How do the callsigns in the UK work?

Hi.
I’m from the UK and I know a large amount on American callsigns and how they work but never my own country’s. Could somebody please explain how UK callsigns work, how ATC would say/pronounce them and some examples.
Thank you very much

1 Like

And another here :). Airline Callsigns are world wide, meaning if a US Airways plane was in the uk it would still be Cactus, for example. GA Callsigns, from the uk, always start with a ‘G’.

1 Like

Yep it starts with a G

G-XLEA is a BA A380

1 Like

An example would be G-EUXF an A320 arriving in London LHR

G-EUXF or G-XLEA are registration numbers not callsigns. For those aircraft in particular callsigns would be “speedbird [flight number] super” for the A380. For the A321 it would be “speedbird [flight number]” or if doing a domestic service it would be “shuttle X” where X is not the flight number but something like 17W or 12T etc.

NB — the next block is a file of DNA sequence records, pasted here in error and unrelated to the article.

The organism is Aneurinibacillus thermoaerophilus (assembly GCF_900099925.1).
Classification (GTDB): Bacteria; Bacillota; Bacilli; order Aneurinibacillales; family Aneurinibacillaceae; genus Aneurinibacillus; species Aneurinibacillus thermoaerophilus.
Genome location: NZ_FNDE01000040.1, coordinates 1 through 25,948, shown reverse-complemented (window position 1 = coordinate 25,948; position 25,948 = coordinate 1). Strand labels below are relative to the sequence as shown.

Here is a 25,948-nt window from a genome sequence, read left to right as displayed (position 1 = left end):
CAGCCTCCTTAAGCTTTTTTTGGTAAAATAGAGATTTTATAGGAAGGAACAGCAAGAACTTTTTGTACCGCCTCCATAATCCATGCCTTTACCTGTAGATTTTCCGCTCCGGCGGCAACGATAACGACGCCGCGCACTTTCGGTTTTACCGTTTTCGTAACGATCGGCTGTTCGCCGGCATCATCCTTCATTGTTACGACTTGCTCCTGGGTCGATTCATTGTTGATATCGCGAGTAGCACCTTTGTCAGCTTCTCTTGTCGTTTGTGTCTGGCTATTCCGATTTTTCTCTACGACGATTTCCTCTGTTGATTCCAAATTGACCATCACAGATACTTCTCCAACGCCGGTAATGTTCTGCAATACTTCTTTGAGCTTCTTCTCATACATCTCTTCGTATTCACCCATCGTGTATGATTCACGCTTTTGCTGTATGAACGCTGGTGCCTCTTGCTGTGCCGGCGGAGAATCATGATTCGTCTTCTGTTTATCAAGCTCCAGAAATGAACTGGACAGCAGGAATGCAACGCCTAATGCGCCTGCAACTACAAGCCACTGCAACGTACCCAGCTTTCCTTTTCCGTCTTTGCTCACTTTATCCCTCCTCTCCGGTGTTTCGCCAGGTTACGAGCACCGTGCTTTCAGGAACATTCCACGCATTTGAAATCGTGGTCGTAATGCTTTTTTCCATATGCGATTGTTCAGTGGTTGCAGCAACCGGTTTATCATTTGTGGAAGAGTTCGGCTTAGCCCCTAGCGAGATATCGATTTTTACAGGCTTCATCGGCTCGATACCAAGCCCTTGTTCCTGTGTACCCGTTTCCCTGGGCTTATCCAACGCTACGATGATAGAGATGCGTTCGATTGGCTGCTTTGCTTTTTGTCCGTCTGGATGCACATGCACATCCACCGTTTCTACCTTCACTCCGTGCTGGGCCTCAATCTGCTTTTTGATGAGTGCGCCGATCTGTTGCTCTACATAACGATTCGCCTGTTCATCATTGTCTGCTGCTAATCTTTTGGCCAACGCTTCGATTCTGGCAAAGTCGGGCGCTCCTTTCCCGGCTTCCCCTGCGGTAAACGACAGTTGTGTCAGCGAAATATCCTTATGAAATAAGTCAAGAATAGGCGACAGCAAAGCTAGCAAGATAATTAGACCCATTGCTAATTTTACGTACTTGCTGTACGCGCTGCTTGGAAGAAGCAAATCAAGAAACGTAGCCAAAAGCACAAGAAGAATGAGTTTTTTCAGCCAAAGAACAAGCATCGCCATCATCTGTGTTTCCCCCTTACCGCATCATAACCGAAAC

1 Like

LOL, I did my first flight in the UK in IF and was using speed bird instead of shuttle-X, sorry😁😁

#imAmerican

You make me sick… lol.

Speedbird only gets used on international flights. The biggest aircraft to use the Shuttle call sign is the B767 for Heathrow to Edinburgh.

1 Like

Ha, no problem :)

It is true that when flying as a BA plane in the London region strcitly speaking callsigns should be shuttle and not speedbird, but I am guilty of using the speedbird callsign too.

As a sheduled service you are right the 767 does get used going to Scotland. However, occasionally for operational reasons 777 and 747 have been use on domestic services. I seem to remember at least one 777 going to MAN and a 747 going to Glasgow or Edinburgh in the last 12 months.

Why thank you for the info!